The Viadrina Peer Tutoring Project started while I was still in Madison. My colleagues from various units began by reading and discussing texts about peer tutoring and determining a common concept of what peer tutoring means and how it could work at our university. When I returned to Frankfurt (Oder), this incredible team was already in the middle of designing a peer tutor education program for the entire university. The idea of peer tutoring as collaborative learning is so unusual in our learning culture that they decided to implement an in-depth tutor education program that takes students two to three semesters to complete, which is integrated into the curricula of most degree programs.
Students receive credit for the tutor education courses, and they are built into their requirements. Future peer tutors take one class all together, which deals with collaborative learning and group work. The second class they take is dedicated to the direction they decide to work in: writing, language learning, study skills, intercultural learning or content tutoring. After this, future peer tutors get some practice when they work for seven weeks in the writing center or the other units. They observe consultations, give observed consultations themselves and discuss more texts. For the writing center I can say that this part is much easier for us to handle than it used to be, because we now have a first German book about writing consulting. It is written by four
former peer tutors–Ella Grieshammer, Franziska Liebetanz, Nora Peters and Jana Zegenhagen–and is an excellent new resource for writing center work in German. Other units, like the center for intercultural learning, work slightly differently, but we make sure that all parts of the peer tutor education program are comparable. A final step for the future peer tutors is a portfolio presentation. They work with a reflective e-portfolio through all parts of the tutor education program, and in the end they arrange a presentational portfolio that documents their learning processes for their peers and for future job applications.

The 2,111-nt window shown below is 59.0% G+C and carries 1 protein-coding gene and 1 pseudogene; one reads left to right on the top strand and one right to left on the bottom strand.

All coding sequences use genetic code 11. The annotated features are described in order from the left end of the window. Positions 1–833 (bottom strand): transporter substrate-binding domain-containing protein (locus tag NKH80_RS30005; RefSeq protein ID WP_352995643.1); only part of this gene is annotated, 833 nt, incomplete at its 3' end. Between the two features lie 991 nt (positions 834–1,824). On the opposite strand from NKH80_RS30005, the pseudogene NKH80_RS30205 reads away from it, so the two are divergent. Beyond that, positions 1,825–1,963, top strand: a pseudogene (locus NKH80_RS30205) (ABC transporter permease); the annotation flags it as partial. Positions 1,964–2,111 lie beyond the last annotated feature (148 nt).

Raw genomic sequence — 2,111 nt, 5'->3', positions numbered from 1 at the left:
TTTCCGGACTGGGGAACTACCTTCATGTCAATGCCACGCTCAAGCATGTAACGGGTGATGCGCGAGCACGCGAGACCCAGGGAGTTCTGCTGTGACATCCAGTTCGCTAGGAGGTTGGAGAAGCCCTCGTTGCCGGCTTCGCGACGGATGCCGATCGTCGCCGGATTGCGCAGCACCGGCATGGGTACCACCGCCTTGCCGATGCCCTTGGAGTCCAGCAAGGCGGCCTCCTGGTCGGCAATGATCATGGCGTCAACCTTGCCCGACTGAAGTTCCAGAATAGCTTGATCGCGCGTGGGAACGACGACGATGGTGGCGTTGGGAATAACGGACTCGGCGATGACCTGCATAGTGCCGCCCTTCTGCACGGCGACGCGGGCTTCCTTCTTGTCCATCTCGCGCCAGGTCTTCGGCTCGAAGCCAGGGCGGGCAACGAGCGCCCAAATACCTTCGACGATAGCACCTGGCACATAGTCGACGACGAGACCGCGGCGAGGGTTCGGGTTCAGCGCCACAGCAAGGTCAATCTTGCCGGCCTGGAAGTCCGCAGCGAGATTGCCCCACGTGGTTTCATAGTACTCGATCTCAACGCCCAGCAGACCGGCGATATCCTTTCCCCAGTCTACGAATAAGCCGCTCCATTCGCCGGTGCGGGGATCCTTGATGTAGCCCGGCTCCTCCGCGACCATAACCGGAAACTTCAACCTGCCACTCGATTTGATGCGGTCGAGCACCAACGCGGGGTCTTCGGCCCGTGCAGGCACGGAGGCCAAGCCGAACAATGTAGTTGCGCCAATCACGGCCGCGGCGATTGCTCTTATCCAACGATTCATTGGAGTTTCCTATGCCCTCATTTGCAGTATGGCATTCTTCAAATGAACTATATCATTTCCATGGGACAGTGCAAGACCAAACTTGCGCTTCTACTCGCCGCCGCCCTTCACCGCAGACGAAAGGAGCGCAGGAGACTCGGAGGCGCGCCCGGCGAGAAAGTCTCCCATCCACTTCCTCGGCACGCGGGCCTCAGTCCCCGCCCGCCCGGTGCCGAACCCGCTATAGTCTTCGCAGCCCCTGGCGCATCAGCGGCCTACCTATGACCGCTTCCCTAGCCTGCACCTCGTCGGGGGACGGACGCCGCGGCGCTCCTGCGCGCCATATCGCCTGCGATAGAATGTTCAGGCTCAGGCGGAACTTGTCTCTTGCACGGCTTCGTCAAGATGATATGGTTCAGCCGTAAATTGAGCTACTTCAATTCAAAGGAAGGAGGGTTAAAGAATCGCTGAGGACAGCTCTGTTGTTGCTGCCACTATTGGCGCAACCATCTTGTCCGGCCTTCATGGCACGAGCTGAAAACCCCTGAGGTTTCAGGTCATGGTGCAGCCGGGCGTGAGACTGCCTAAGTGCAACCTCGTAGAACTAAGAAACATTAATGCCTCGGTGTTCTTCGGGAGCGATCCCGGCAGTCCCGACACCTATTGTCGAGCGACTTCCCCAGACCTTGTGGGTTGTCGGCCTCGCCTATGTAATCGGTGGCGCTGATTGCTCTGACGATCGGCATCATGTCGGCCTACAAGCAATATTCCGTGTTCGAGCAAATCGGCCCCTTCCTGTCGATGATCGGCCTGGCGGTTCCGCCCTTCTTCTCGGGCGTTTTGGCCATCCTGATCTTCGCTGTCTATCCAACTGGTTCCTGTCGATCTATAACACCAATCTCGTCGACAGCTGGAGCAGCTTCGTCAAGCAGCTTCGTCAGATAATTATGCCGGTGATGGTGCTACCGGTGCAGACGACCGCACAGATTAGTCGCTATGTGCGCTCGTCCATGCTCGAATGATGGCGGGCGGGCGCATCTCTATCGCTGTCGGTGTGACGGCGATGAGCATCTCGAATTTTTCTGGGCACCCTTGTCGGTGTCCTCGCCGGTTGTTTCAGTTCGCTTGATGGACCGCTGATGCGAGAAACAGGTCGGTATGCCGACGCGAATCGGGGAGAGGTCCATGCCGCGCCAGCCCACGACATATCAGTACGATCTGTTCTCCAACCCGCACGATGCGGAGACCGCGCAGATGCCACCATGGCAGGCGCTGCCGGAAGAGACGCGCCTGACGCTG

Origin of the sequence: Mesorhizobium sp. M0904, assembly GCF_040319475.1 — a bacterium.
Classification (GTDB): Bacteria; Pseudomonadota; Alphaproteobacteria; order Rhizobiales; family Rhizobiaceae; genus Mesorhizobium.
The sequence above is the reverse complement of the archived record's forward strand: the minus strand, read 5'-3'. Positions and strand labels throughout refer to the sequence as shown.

Clearly, my work has changed a lot since I returned from Madison. The biggest change is that I am currently the director of the new “center for key competencies and research-oriented learning”, until a professor will take over this job. This means that my work goes far beyond writing center work. I have to design new classes, apply the idea of peer tutoring to new units, and deal with different stakeholders than before. It is a lot of work, but it is really worth it. The very best thing about my work is that I now have so many colleagues to work with. I always had my wonderful and more-than-helpful peer tutors, but I always felt the danger of exploiting them too much because they always wanted to work more. Now we are a team of six professionals from the writing center, the center for intercultural learning and the center for key competences and research-oriented learning itself. I experience our work as truly collaboratively in the way we share and develop ideas, manage obstacles and expand. That is a wonderful experience.
Furthermore it is very satisfying to increase peer tutoring–a method I experienced as so successful in the writing center. Every day, I witness how grateful peer tutors are for the experiences they have through our new program and how we are moving, step by step, towards a new culture of learning. One example for this is the new intercultural study teams we started this semester. A peer tutor who specializes in intercultural learning and a peer tutor who specializes in study skills work together to facilitate a group of five to seven new university students from Germany as well as from other countries. They help the group become a team that will master their first semester together.
And so we’re celebrating our sixth birthday very differently than we had originally
thought. Not only do we still have a very good writing center, but we also have a newborn: a university-wide peer tutoring program. We’re sure that it, too, will develop some children’s illness, and we know it still has a long way to go. But we’re looking forward to seeing it grow and are curious how we will celebrate this sixth birthday in a few years!